IN A SHOW OF solidarity, students at three high schools staged a walkout yesterday to protest the cancellation of the teachers union contract.
Students from the High School for the Creative and Performing Arts in South Philadelphia, Science Leadership Academy in Center City and Franklin Learning Center in North Philadelphia took part in the strike, which lasted until the noon dismissal (yesterday was a scheduled half-day).
"The whole point of this was [Gov.] Tom Corbett basically wants [teachers] . . . to go on strike, but instead we did it for them because they do so much for us," said CAPA senior Madison Nardy, who was among about 170 CAPA students who chanted and held signs outside the school as passing motorists honked in support.
Leo Levy, a junior at SLA, said about 250 students gathered and marched around the school. He insisted that students took the action on their own to show support for teachers. "We're also trying to illustrate to detractors and people who might be confused about teenage engagement in this problem how invested and engaged students are in their education."
About 25 students from Franklin Learning Center demonstrated outside the district's headquarters, a district spokesman said.
The protests came days after the School Reform Commission took the unprecedented step of terminating the contract with the Philadelphia Federation of Teachers and imposing new health-care benefits after 21 months of negotiations. The district said PFT members, who currently pay nothing toward their health-care plan, will have to pay 10 percent to 13 percent for their medical coverage. The move, the district said, will bring Philadelphia in line with other school districts and save about $54 million this year and $245 million over the next four years, helping restore resources to schools.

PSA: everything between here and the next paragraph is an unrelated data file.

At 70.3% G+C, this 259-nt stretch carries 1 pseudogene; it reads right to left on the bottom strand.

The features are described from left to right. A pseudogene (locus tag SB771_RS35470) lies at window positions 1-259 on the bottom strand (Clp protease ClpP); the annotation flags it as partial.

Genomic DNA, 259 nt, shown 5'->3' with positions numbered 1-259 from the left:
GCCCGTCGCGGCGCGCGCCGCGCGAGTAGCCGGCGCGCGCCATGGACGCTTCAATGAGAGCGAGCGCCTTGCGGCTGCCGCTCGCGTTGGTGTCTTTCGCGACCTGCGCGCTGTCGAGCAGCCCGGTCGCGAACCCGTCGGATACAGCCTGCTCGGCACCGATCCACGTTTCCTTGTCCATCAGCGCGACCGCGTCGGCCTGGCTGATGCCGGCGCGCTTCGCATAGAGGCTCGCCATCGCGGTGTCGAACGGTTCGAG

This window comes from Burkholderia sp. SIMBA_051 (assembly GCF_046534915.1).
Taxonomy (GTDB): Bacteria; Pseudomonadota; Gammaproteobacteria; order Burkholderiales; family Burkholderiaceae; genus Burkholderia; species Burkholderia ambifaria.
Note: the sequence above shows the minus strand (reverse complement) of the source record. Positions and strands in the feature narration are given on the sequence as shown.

But Cy Wolfe, a CAPA junior who organized the strike on social media, said having good teachers outweighs the so-called savings. "[The money] would help in the sense that we would have more supplies, but . . . people don't really care if they have paper, or textbooks or pencils. If you don't have a teacher that knows you and knows how to teach you and knows what your school is like, then what's the point?"
State law bans the PFT from going on strike, but union president Jerry Jordan vowed Monday to fight back, saying nothing was off the table, including a potential walkout. A PFT spokesman said the union was scheduled to hold a conference call last night to answer questions from members and discuss potential action, although no strike vote would be taken.
Police said no protesters were arrested yesterday, and District Spokesman Fernando Gallard said student protesters will not be disciplined.
Levy said no additional strikes are planned, but students could walkout again. "Now that we have made our point of view abundantly clear . . . it's up to the SRC to act on it or see us strike again. A lot of students are ready, willing and able to be more involved if that becomes necessary."